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QD view – Is property still a good hedge against inflation?

QD view - Is property still a good hedge against inflation?

Real estate has historically been a good hedge against inflation and, with the consumer prices index (CPI) rising to 2.1% in May heightening fears that stagflation could be round the corner, investors may be keen to double down on their real estate investment trust (REIT) exposure.

However, traditional real estate market drivers are not at play this time round. The COVID-19 pandemic has decimated some property sectors and left a huge question mark hanging over others. So where should you look to hedge against inflation?

Schroders published some research earlier this year in the US on equity sector performance in high (3% on average) and rising inflation environments between 1973 and 2020.

It found that only the energy stocks, which are naturally tied to energy prices – a key component of inflation, beat that of equity REITs. The US REIT stocks outperformed inflation 67% of the time and posted an average real return of 4.7%. This makes sense because traditionally price increases are passed through in rental leases and property prices.

But we are not in normal times and this is only true for real estate that is in demand. We have seen in the retail and leisure sectors that high vacancy rates caused by plummeting demand has negatively impacted rents. The office market is likely to be in a state of flux for at least two years as companies work out their long-term strategy for working-from-home and how that will impact their office space requirements.

The obvious sector to look at is logistics, but many are trading at hefty premiums to net asset value (NAV). Urban Logistics REIT (SHED) is trading at a more amenable premium to NAV of around 8% and has strong growth prospects. The social housing and residential sectors could offer some solace, too.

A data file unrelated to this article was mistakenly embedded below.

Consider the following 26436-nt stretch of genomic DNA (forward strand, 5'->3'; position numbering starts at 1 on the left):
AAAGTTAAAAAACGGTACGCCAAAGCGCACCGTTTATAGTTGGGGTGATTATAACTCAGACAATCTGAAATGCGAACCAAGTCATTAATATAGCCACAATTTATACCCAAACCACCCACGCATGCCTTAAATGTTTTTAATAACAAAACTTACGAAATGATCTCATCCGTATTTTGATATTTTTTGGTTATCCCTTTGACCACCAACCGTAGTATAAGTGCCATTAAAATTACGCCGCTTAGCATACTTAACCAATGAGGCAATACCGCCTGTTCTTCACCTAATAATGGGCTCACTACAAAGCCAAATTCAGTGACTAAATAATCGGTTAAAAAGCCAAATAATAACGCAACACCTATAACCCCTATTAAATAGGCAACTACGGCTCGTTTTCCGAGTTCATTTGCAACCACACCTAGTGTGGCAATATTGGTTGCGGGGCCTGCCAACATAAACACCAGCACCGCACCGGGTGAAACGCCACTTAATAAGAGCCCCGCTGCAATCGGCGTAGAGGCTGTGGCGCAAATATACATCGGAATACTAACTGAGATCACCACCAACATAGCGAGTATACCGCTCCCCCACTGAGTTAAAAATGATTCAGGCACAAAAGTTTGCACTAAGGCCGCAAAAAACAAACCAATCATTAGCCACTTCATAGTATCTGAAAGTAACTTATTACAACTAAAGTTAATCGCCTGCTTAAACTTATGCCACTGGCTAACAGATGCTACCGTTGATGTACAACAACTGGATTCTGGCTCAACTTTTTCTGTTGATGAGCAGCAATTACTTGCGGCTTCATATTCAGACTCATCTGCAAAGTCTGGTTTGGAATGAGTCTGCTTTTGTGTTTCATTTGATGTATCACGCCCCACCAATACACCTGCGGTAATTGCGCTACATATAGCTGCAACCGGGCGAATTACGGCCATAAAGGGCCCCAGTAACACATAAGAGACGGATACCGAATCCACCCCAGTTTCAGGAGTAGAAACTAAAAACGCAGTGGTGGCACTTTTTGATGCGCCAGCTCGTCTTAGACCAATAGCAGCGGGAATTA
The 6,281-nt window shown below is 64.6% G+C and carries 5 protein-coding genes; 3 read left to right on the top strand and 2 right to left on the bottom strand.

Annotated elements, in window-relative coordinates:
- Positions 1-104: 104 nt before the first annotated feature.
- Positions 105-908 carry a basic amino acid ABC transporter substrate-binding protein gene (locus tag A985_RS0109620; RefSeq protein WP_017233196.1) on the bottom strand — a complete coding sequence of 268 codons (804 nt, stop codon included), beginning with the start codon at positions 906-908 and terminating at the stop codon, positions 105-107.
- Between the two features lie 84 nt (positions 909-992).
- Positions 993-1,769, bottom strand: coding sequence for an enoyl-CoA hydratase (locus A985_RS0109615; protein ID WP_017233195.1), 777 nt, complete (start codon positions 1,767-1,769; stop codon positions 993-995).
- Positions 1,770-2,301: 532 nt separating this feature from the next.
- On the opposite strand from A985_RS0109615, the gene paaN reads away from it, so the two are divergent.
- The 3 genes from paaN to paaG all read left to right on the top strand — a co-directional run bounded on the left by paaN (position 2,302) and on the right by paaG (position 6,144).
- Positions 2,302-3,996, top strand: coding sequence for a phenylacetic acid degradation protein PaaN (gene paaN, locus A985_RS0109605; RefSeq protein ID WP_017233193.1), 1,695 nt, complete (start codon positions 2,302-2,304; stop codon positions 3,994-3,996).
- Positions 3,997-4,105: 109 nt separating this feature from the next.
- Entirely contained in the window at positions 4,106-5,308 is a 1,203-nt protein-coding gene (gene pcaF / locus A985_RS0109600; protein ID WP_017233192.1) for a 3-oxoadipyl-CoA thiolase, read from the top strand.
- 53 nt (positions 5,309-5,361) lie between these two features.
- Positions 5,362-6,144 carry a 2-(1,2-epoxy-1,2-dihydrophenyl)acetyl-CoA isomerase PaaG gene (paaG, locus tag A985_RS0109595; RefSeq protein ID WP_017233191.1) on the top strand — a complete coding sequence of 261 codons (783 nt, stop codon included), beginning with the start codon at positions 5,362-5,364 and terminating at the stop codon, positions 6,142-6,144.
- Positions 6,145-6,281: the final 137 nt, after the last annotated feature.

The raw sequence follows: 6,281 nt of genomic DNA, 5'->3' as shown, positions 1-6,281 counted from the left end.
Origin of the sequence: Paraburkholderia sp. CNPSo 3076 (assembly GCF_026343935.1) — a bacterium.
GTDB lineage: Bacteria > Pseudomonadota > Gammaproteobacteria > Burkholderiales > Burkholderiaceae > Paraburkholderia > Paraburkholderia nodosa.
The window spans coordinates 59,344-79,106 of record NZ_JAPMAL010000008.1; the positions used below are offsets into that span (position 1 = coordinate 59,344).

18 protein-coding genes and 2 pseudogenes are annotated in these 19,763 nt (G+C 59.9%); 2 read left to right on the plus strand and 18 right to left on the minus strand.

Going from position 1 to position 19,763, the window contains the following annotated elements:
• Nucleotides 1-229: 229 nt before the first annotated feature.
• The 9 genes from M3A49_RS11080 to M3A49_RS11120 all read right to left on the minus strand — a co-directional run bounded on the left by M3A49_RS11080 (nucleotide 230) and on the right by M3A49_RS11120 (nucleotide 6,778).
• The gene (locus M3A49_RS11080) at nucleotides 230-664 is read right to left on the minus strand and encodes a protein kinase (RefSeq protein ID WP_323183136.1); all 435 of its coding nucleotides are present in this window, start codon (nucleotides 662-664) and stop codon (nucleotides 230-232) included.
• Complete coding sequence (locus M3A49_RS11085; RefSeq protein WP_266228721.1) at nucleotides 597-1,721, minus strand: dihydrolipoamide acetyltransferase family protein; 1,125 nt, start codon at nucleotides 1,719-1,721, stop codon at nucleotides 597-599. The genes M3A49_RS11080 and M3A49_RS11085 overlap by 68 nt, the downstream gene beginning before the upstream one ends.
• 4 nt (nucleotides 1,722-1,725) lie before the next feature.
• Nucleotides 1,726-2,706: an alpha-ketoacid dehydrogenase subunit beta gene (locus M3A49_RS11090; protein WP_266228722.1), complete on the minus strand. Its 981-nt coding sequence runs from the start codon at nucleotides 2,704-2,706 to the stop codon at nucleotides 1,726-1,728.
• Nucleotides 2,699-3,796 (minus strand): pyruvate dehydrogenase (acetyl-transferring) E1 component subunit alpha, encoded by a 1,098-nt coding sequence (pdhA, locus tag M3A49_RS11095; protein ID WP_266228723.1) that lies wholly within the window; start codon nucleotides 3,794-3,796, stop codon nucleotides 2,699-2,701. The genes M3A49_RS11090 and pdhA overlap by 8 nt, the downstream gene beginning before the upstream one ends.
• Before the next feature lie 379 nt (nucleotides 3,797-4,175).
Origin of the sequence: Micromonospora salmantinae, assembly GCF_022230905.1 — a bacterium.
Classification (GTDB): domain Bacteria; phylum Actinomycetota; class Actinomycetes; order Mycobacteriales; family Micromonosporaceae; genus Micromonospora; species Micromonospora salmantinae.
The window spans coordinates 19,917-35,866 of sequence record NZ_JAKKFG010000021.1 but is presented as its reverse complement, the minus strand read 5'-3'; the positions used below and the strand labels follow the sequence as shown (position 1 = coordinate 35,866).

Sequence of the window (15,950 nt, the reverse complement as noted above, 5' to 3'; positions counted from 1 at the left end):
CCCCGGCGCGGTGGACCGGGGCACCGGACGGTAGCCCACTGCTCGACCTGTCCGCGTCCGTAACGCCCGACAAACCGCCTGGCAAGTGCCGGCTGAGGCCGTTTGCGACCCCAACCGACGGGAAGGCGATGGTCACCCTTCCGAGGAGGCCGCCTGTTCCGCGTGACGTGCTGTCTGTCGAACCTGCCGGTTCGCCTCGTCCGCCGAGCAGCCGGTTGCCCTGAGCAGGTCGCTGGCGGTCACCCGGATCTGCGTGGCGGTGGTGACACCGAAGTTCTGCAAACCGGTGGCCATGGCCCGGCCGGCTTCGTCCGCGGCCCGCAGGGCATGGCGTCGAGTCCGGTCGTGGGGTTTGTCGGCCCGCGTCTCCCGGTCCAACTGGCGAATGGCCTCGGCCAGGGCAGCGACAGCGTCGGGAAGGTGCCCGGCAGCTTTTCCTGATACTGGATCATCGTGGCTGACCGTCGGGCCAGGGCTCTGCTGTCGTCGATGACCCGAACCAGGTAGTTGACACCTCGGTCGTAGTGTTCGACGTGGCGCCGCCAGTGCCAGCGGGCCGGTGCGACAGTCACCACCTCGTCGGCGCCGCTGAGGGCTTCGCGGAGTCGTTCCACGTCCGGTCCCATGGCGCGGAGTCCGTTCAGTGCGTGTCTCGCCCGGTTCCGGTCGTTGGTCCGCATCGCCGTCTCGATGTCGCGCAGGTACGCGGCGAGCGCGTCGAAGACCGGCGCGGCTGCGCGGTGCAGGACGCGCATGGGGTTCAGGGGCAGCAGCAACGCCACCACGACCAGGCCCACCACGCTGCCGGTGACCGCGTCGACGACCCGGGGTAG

The social housing REITs Civitas (CSH) and Triple Point (SOHO) and recently launched homeless accommodation provider Home REIT (HOME) have annual inflation protection built into the majority of their leases. These are usually capped at 4% and have a floor of 1%.

Interest rates

With high inflation normally follows interest rate rises. Coming out of a (very) low interest rate environment, these would have a negative impact on the value of commercial property. The yield on offer would look comparatively less appealing, especially given the risk, and the foreign money that has flooded into the UK commercial property market in the past five years in the search of yield would start to dry up.

Of course, the question is whether the government can afford to put interest rates up, with the mountain of debt it has taken on in the fight against COVID. However, while the government may be limited in their ability to raise interest rates they could still move up from here.

It is also worth looking at the debt profiles of the REITs, too. Those with short-dated debt that needs to be refinanced in the next year or so are more vulnerable to interest rate rises. Thankfully, most REITs have fixed rate debt with multiple years to maturity.

With the economy continuing to open up after lockdown, using real estate as a hedge against the likely inflation that follows isn’t as straightforward as it historically has been – but it can still work.

QD view – Is property still a good hedge against inflation?

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